[swift-evolution] InternalString class for easy String manipulation

Xiaodi Wu xiaodi.wu at gmail.com
Mon Aug 15 12:42:33 CDT 2016

On Sun, Aug 14, 2016 at 5:41 PM, Michael Savich via swift-evolution <
swift-evolution at swift.org> wrote:

> Back in Swift 1.0, subscripting a String was easy, you could just use
> subscripting in a very Python like way. But now, things are a bit more
> complicated. I recognize why we need syntax like
> str.startIndex.advancedBy(x) but it has its downsides. Namely, it makes
> things hard on beginners. If one of Swift's goals is to make it a great
> first language, this syntax fights that. Imagine having to explain Unicode
> and character size to an 8 year old. This is doubly problematic because
> String manipulation is one of the first things new coders might want to do.
> What about having an InternalString subclass that only supports one
> encoding, allowing it to be subscripted with Ints? The idea is that an
> InternalString is for Strings that are more or less hard coded into the
> app. Dictionary keys, enum raw values, that kind of stuff. This also has
> the added benefit of forcing the programmer to think about what the String
> is being used for. Is it user facing? Or is it just for internal use? And
> of course, it makes code dealing with String manipulation much more concise
> and readable.
> It follows that something like this would need to be entered as a literal
> to make it as easy as using String. One way would be to make all String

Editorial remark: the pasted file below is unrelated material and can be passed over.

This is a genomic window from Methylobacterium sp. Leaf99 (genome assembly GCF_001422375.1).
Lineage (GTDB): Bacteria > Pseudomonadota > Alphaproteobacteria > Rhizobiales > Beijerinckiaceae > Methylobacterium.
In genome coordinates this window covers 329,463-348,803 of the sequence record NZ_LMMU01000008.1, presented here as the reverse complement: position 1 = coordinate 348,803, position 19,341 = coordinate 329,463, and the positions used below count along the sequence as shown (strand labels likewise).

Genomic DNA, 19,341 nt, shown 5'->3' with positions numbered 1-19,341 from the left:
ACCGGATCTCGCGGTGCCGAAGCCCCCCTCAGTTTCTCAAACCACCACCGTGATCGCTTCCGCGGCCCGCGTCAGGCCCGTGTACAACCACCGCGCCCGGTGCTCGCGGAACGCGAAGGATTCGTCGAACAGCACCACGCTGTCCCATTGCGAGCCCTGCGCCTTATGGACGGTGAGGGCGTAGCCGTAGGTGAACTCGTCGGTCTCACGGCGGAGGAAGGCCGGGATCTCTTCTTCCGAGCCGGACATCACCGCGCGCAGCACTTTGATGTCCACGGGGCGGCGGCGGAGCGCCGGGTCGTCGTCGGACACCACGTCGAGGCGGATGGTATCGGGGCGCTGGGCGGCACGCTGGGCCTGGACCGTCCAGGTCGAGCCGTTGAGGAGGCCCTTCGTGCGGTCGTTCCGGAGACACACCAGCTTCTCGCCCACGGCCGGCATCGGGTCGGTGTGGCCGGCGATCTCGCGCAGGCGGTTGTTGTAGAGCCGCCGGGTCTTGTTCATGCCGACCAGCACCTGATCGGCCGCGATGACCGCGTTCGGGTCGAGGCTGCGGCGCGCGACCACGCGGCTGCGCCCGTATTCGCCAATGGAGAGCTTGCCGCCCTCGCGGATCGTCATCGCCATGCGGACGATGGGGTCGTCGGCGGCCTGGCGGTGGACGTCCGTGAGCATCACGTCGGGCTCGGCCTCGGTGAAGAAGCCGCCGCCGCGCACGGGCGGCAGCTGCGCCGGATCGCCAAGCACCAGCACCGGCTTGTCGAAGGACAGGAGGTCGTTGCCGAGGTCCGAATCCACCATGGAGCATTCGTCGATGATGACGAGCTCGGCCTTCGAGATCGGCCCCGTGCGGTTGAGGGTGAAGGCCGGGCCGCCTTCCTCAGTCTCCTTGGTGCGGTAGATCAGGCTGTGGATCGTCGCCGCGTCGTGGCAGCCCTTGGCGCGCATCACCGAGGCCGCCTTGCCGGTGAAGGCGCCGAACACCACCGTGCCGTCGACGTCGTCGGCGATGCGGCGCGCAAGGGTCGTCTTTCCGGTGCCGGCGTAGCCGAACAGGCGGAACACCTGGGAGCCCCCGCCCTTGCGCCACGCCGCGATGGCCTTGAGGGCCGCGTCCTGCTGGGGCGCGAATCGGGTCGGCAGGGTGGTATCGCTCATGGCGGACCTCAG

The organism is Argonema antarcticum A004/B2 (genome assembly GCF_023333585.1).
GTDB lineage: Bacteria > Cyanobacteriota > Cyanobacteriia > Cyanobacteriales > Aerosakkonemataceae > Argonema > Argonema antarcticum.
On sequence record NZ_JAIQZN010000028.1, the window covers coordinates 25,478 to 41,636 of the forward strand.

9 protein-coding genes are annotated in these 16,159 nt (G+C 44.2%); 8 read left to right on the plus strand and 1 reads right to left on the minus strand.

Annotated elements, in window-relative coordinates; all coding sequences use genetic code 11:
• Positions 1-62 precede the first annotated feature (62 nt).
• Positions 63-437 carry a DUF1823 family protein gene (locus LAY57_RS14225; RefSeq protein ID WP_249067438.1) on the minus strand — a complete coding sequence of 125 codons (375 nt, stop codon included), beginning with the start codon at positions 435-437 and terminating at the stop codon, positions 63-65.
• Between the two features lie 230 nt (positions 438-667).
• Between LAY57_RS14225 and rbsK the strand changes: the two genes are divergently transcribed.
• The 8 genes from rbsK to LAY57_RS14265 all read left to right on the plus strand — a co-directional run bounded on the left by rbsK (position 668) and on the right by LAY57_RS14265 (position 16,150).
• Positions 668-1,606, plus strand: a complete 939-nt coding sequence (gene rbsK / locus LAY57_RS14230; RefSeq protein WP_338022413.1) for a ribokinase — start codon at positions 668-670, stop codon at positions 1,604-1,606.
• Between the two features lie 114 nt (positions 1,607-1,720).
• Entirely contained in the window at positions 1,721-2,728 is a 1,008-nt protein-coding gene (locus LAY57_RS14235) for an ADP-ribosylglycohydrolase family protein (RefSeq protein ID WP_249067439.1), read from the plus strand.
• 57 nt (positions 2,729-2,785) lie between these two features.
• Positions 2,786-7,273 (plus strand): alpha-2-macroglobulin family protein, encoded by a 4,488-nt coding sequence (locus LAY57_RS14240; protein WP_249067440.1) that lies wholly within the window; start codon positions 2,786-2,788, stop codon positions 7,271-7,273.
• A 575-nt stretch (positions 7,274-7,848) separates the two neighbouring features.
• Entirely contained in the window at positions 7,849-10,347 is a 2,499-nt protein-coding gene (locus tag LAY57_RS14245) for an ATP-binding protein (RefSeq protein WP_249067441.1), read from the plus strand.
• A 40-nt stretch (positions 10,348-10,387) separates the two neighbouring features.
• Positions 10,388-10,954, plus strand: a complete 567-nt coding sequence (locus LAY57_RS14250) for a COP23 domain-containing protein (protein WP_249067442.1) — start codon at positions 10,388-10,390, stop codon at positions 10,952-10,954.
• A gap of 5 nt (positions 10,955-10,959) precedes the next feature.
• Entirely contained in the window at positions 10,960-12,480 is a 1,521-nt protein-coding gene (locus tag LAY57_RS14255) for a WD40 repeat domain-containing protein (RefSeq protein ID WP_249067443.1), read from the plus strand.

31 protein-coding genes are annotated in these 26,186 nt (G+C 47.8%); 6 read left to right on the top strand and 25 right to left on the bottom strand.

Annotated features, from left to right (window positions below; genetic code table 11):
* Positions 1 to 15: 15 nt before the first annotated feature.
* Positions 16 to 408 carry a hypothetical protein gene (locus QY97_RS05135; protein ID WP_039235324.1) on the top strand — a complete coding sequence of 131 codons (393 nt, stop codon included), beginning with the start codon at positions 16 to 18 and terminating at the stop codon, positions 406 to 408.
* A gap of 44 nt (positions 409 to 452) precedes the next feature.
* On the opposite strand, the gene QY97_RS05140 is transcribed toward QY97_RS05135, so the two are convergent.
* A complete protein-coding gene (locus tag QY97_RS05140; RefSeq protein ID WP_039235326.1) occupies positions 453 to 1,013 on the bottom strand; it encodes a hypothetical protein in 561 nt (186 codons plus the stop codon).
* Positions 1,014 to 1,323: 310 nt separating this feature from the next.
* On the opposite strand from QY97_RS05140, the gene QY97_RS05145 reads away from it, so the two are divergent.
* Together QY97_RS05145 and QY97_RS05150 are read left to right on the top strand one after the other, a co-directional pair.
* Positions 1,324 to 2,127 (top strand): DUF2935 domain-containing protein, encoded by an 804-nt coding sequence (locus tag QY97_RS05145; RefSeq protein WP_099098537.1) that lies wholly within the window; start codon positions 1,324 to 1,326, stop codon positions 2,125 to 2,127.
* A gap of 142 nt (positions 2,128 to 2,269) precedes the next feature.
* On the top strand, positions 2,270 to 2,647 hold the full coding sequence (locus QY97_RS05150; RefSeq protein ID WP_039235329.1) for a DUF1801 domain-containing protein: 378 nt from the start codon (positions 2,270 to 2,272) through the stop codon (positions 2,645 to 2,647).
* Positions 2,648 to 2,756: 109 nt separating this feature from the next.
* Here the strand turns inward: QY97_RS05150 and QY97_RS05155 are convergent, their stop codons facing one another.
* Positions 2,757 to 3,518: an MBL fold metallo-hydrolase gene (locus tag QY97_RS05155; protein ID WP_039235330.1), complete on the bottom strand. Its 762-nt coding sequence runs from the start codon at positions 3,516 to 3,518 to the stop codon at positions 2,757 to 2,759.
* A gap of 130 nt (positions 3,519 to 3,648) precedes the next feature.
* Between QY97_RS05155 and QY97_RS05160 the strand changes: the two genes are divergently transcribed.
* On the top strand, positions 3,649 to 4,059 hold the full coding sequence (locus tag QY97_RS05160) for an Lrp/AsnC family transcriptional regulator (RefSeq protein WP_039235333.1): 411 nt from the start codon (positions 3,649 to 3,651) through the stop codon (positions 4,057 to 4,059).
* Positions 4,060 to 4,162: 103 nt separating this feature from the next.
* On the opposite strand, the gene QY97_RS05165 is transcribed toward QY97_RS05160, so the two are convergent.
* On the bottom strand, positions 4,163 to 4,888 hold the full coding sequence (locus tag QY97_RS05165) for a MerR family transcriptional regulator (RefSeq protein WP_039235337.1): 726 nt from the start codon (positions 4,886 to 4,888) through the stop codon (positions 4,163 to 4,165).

> literals InternalStrings, but that sounds far too drastic. Maybe appending
> an exclamation point like "this"! Or even just wrapping the whole thing in
> exclamation marks like !"this"! Of course, we could go old school and write
> it like @"this" …That last one is a joke.
> I'll be the first to admit I'm way in over my head here, so I'm very open
> to suggestions and criticism. Thanks!

I can sympathize, but this is tricky.

Fundamentally, if it's going to be a learning and teaching issue, then this
"easy" string should be the default. That is to say, if I write `var a =
"Hello, world!"`, then `a` should be inferred to be of type InternalString
or EasyString, whatever you want to call it.

But, we also want Swift to support Unicode by default, and we want that
support to do things The Right Way(TM) by default. In other words, a user
should not have to reach for a special type in order to handle arbitrary
strings correctly, and I should be able to reassign `a = "你好"` and have
things work as expected. So, we also can't have the "easy" string type be
the default...

I can't think of a way to square that circle.

> Sent from my iPad
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